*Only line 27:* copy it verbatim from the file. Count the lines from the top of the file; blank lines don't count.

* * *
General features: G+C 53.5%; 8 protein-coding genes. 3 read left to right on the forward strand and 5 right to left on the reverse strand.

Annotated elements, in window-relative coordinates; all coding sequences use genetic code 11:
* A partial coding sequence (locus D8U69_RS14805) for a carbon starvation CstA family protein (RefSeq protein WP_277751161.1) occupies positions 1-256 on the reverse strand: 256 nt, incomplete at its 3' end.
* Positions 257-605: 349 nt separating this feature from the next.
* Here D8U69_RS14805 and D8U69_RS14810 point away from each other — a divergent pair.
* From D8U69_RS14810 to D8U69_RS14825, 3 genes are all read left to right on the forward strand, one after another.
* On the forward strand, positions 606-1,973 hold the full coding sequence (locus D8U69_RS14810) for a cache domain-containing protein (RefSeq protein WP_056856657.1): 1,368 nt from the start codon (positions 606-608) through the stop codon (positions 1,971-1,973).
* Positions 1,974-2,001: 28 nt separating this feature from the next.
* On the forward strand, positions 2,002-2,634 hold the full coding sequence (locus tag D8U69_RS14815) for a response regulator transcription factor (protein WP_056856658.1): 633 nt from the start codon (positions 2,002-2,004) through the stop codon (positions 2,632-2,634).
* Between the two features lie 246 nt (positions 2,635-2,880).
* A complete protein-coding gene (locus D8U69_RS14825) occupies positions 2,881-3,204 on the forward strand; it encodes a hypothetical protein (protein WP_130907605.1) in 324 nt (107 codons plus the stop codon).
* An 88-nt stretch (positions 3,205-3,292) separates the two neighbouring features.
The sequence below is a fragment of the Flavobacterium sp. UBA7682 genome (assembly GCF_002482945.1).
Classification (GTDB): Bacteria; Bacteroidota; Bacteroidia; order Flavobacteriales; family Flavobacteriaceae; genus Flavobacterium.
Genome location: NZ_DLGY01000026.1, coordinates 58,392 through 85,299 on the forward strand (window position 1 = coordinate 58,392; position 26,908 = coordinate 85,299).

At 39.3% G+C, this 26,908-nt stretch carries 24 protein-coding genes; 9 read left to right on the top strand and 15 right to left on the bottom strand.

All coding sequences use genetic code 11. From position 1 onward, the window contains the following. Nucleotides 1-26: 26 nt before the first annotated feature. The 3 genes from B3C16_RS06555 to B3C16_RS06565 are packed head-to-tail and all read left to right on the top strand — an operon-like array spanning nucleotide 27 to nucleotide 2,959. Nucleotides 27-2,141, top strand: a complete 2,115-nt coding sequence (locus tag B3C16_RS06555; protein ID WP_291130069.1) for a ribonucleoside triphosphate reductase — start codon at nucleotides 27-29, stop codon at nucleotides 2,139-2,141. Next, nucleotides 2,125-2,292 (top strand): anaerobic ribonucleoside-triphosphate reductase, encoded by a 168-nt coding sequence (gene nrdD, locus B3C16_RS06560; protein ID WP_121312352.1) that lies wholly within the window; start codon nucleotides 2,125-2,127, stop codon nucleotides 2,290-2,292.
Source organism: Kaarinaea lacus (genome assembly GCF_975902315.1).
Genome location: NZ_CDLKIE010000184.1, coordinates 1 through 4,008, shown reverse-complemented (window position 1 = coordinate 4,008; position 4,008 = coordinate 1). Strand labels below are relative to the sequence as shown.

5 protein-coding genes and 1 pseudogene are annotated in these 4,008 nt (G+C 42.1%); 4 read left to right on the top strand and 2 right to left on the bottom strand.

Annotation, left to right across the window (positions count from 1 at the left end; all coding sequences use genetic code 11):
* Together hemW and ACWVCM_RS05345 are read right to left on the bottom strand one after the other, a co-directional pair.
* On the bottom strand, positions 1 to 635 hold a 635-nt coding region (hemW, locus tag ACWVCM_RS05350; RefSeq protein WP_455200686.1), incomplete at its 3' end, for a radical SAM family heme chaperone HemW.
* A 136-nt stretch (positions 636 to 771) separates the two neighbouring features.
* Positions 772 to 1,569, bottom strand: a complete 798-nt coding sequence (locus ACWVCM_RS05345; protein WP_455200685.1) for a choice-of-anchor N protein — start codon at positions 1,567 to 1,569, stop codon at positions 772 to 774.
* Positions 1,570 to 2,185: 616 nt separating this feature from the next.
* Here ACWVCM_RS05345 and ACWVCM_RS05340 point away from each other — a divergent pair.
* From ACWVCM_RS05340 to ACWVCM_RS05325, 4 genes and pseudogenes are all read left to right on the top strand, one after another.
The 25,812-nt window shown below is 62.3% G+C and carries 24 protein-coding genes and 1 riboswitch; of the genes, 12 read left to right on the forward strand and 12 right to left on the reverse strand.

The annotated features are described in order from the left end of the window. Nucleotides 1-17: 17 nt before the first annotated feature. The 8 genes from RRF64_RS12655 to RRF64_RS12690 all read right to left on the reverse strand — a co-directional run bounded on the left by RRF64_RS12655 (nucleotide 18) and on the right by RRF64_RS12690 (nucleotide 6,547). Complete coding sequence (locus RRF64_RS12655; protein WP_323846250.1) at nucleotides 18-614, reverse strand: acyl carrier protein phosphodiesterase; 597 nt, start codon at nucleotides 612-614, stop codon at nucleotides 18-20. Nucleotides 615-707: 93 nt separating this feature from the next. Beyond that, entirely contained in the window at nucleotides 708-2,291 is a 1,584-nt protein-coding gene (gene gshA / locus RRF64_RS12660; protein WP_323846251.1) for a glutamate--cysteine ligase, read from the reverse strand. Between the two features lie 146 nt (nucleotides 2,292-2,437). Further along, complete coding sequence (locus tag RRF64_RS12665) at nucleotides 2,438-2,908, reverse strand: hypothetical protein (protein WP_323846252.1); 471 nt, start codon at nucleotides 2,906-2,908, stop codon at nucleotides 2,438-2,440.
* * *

* Here ACWVCM_RS05345 and ACWVCM_RS05340 point away from each other — a divergent pair.